a toda madre

Understanding the popular Mexican slang phrase: A Toda Madre

Examining Two Mexican Slang Expressions A Todo Dar -versus- A Toda Madre

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The first time I ran into the Spanish expression a toda madre was in a text conversation. I'm posting a screenshot of the short exchange I had with a work friend of mine from Mexico. He had asked me to do him a favor, and was texting to see if I would agree:

¿Cómo ves?  / What do you think?

I told him it was fine, no hay problema.

And then what he wrote back left me scratching my head a little.

 ¡Eres a toda madre!

In the Curse Words episode, Paulina explained how Mexicans use the word madre a lot when they curse. And since the literal translation of the expression “eres a toda madre!” is something like, “you’re a full mother!” I was pretty sure I was being cursed at.

I called him up and asked him why he was so angry. We both had a good laugh after he explained that eres a toda madre is just an emphatic way to say “you’re the best.”

I asked Paulina about the expression in our next meeting and she helped shed even more light on it. She said it’s definitely informal, it sounds unrefined but it's not considered overly vulgar, and it's sort of just a rougher version of the slang expression a todo dar.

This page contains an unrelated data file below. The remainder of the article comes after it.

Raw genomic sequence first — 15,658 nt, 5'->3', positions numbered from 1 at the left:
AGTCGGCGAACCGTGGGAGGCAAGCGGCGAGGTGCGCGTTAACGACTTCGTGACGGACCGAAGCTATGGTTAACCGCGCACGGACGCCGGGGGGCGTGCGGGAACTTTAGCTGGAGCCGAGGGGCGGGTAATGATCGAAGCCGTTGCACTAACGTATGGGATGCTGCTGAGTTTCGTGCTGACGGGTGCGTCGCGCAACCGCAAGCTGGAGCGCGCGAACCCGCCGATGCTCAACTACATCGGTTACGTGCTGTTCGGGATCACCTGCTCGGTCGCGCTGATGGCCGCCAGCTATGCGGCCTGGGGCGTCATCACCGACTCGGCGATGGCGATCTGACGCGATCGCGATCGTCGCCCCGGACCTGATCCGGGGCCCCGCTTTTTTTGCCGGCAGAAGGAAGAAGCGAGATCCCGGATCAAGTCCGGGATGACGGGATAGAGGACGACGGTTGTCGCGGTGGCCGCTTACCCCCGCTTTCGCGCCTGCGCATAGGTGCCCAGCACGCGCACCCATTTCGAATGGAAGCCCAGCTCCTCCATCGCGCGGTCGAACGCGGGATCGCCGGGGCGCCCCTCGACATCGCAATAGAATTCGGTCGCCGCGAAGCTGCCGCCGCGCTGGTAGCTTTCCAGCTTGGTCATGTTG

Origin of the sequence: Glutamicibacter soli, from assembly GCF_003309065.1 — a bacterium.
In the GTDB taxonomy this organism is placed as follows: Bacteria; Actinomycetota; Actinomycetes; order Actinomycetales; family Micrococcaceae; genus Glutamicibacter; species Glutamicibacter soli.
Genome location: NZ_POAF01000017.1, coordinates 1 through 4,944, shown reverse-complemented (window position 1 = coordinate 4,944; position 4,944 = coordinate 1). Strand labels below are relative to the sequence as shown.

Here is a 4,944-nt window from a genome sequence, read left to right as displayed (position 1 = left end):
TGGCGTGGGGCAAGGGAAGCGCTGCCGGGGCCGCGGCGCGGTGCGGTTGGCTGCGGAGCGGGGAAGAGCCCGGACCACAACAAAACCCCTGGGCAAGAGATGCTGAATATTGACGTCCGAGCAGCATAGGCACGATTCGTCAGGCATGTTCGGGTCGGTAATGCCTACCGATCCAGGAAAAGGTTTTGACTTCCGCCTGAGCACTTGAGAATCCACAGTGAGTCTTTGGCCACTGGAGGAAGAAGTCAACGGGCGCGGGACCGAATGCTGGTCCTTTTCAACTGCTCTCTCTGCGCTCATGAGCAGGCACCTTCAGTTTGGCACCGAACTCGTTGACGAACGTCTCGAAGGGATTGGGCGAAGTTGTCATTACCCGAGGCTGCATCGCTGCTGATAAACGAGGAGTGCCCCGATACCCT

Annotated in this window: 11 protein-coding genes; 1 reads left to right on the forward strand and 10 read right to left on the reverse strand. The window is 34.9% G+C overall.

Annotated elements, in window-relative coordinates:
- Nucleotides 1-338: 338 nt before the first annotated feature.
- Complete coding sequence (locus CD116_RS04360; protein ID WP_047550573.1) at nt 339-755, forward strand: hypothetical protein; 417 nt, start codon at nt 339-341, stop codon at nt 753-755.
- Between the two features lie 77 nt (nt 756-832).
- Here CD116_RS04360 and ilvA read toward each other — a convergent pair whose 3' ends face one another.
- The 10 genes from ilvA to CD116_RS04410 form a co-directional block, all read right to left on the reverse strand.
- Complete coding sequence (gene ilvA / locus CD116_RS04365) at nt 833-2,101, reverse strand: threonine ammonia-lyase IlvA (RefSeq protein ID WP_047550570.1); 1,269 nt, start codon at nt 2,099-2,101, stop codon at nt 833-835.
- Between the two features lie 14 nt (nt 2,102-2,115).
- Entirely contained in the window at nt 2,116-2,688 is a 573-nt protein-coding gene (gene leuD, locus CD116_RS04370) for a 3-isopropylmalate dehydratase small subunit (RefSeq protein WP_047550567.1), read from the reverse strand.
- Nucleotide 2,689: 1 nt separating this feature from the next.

A todo dar is a colloquial way to say that something or someone is really great, nice, awesome, etc. A toda madre has the same general meaning as a todo dar, it just sounds a little more like street language. And the exactly translation really depends a lot on the context and how someone is saying it.

Here are some examples that Paulina shared with me, it really helped to illustrate the two phrases better:

A Todo Dar -vs- A Toda Madre

  • Gracias, eres a todo dar. - - - - - - - Thanks, you’re the best.
  • Gracias, eres a toda madre. - - - - - Thanks, you’re freaking awesome.
  • Nos la pasamos a todo dar. - - - - - - - We had a great time.
  • Nos la pasamos a toda madre. - - - - - We had a damn good time.
  • ¡La fiesta estuvo a todo dar! - - - - - - - The party was really great!
  • ¡La fiesta estuvo a toda madre! - - - - - -The party was off the hook!
  • Mi maestro de español es a todo dar. - - - - - - - - My Spanish teacher’s the best.
  • Mi maestro de español es a toda madre. - - - - - - My Spanish teacher’s the bomb.

The translations of both expressions are pretty fluid, meaning they can change a bit in different contexts, but both generally express "good/great/nice/etc."

One of the other things that Paulina told us in the Curse Words episode was that we need to be careful with the word madre because Mexicans use it a lot to roughen up different expressions. She said they call it mentar la madre (mentions the word madre), and when you hear it you can be pretty sure that someone's swearing.

But with this phrase, I think it’s safe to say that if someone from Mexico ever says to you, “eres a toda madre,” the appropriate response might just be “gracias.” 🙂 Ojalá que esto te ayude. Un abrazo, Michael

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